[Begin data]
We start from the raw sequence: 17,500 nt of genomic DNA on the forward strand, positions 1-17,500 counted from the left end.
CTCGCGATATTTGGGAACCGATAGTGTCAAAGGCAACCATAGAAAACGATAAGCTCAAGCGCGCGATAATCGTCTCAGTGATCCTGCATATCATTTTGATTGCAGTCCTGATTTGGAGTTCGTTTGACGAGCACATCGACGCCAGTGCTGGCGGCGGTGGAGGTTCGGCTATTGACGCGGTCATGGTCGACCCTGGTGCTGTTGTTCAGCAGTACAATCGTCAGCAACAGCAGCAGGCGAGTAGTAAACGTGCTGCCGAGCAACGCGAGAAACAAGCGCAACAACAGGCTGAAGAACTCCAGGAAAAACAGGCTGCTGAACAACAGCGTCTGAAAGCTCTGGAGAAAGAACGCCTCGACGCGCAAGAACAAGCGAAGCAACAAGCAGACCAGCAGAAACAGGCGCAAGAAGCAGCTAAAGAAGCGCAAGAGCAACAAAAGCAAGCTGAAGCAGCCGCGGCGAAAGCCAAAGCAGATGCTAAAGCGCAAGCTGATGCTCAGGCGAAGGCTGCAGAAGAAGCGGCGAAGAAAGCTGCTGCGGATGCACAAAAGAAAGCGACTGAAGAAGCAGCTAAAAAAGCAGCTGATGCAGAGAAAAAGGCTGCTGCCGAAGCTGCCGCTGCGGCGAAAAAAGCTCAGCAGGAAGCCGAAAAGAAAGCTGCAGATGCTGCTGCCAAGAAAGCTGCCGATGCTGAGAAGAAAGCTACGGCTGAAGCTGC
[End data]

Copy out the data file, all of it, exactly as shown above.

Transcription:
We start from the raw sequence: 17,500 nt of genomic DNA on the forward strand, positions 1-17,500 counted from the left end.
CTCGCGATATTTGGGAACCGATAGTGTCAAAGGCAACCATAGAAAACGATAAGCTCAAGCGCGCGATAATCGTCTCAGTGATCCTGCATATCATTTTGATTGCAGTCCTGATTTGGAGTTCGTTTGACGAGCACATCGACGCCAGTGCTGGCGGCGGTGGAGGTTCGGCTATTGACGCGGTCATGGTCGACCCTGGTGCTGTTGTTCAGCAGTACAATCGTCAGCAACAGCAGCAGGCGAGTAGTAAACGTGCTGCCGAGCAACGCGAGAAACAAGCGCAACAACAGGCTGAAGAACTCCAGGAAAAACAGGCTGCTGAACAACAGCGTCTGAAAGCTCTGGAGAAAGAACGCCTCGACGCGCAAGAACAAGCGAAGCAACAAGCAGACCAGCAGAAACAGGCGCAAGAAGCAGCTAAAGAAGCGCAAGAGCAACAAAAGCAAGCTGAAGCAGCCGCGGCGAAAGCCAAAGCAGATGCTAAAGCGCAAGCTGATGCTCAGGCGAAGGCTGCAGAAGAAGCGGCGAAGAAAGCTGCTGCGGATGCACAAAAGAAAGCGACTGAAGAAGCAGCTAAAAAAGCAGCTGATGCAGAGAAAAAGGCTGCTGCCGAAGCTGCCGCTGCGGCGAAAAAAGCTCAGCAGGAAGCCGAAAAGAAAGCTGCAGATGCTGCTGCCAAGAAAGCTGCCGATGCTGAGAAGAAAGCTACGGCTGAAGCTGC